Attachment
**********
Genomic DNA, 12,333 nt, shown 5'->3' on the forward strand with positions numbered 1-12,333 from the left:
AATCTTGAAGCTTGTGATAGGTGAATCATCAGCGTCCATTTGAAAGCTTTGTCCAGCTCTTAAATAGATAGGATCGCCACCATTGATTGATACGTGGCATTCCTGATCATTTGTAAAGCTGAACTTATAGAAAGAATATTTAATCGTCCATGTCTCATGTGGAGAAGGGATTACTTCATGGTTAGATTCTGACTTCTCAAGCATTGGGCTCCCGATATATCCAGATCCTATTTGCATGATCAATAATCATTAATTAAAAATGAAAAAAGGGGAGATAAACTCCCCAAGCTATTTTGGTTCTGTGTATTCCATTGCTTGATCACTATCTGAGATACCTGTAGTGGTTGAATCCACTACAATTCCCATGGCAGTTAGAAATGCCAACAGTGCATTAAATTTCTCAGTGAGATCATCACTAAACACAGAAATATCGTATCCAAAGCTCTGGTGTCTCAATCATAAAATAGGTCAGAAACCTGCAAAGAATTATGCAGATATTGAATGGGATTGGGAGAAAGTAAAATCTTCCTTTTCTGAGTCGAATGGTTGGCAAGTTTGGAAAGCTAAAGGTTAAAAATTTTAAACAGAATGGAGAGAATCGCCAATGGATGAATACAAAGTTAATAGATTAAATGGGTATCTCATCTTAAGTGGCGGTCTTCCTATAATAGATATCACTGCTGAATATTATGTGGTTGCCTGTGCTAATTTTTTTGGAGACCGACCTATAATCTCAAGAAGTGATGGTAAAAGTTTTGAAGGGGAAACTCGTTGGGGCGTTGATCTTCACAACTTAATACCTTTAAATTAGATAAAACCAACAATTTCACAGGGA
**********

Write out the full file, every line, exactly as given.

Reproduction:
Genomic DNA, 12,333 nt, shown 5'->3' on the forward strand with positions numbered 1-12,333 from the left:
AATCTTGAAGCTTGTGATAGGTGAATCATCAGCGTCCATTTGAAAGCTTTGTCCAGCTCTTAAATAGATAGGATCGCCACCATTGATTGATACGTGGCATTCCTGATCATTTGTAAAGCTGAACTTATAGAAAGAATATTTAATCGTCCATGTCTCATGTGGAGAAGGGATTACTTCATGGTTAGATTCTGACTTCTCAAGCATTGGGCTCCCGATATATCCAGATCCTATTTGCATGATCAATAATCATTAATTAAAAATGAAAAAAGGGGAGATAAACTCCCCAAGCTATTTTGGTTCTGTGTATTCCATTGCTTGATCACTATCTGAGATACCTGTAGTGGTTGAATCCACTACAATTCCCATGGCAGTTAGAAATGCCAACAGTGCATTAAATTTCTCAGTGAGATCATCACTAAACACAGAAATATCGTATCCAAAGCTCTGGTGTCTCAATCATAAAATAGGTCAGAAACCTGCAAAGAATTATGCAGATATTGAATGGGATTGGGAGAAAGTAAAATCTTCCTTTTCTGAGTCGAATGGTTGGCAAGTTTGGAAAGCTAAAGGTTAAAAATTTTAAACAGAATGGAGAGAATCGCCAATGGATGAATACAAAGTTAATAGATTAAATGGGTATCTCATCTTAAGTGGCGGTCTTCCTATAATAGATATCACTGCTGAATATTATGTGGTTGCCTGTGCTAATTTTTTTGGAGACCGACCTATAATCTCAAGAAGTGATGGTAAAAGTTTTGAAGGGGAAACTCGTTGGGGCGTTGATCTTCACAACTTAATACCTTTAAATTAGATAAAACCAACAATTTCACAGGGA